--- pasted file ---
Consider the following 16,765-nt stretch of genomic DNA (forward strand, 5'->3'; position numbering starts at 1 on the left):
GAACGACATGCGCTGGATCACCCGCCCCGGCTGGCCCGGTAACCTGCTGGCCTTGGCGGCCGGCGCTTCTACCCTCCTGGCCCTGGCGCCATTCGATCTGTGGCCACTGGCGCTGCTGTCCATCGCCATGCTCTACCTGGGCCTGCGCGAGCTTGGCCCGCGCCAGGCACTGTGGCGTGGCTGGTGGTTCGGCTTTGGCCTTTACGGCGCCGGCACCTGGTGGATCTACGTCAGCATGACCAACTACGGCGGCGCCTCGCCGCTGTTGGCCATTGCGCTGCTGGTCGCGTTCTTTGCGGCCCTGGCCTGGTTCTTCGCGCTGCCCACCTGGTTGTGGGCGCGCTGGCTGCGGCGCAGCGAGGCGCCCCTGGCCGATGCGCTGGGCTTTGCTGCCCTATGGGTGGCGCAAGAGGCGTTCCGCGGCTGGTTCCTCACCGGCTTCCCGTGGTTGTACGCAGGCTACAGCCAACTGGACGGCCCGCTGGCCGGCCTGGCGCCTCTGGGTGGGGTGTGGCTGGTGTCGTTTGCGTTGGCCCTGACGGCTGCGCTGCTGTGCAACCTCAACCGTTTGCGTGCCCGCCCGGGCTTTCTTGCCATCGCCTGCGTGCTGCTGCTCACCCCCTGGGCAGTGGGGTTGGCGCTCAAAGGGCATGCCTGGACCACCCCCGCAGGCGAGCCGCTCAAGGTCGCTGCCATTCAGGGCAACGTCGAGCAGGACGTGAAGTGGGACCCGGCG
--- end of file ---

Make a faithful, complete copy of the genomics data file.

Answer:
Consider the following 16,765-nt stretch of genomic DNA (forward strand, 5'->3'; position numbering starts at 1 on the left):
GAACGACATGCGCTGGATCACCCGCCCCGGCTGGCCCGGTAACCTGCTGGCCTTGGCGGCCGGCGCTTCTACCCTCCTGGCCCTGGCGCCATTCGATCTGTGGCCACTGGCGCTGCTGTCCATCGCCATGCTCTACCTGGGCCTGCGCGAGCTTGGCCCGCGCCAGGCACTGTGGCGTGGCTGGTGGTTCGGCTTTGGCCTTTACGGCGCCGGCACCTGGTGGATCTACGTCAGCATGACCAACTACGGCGGCGCCTCGCCGCTGTTGGCCATTGCGCTGCTGGTCGCGTTCTTTGCGGCCCTGGCCTGGTTCTTCGCGCTGCCCACCTGGTTGTGGGCGCGCTGGCTGCGGCGCAGCGAGGCGCCCCTGGCCGATGCGCTGGGCTTTGCTGCCCTATGGGTGGCGCAAGAGGCGTTCCGCGGCTGGTTCCTCACCGGCTTCCCGTGGTTGTACGCAGGCTACAGCCAACTGGACGGCCCGCTGGCCGGCCTGGCGCCTCTGGGTGGGGTGTGGCTGGTGTCGTTTGCGTTGGCCCTGACGGCTGCGCTGCTGTGCAACCTCAACCGTTTGCGTGCCCGCCCGGGCTTTCTTGCCATCGCCTGCGTGCTGCTGCTCACCCCCTGGGCAGTGGGGTTGGCGCTCAAAGGGCATGCCTGGACCACCCCCGCAGGCGAGCCGCTCAAGGTCGCTGCCATTCAGGGCAACGTCGAGCAGGACGTGAAGTGGGACCCGGCG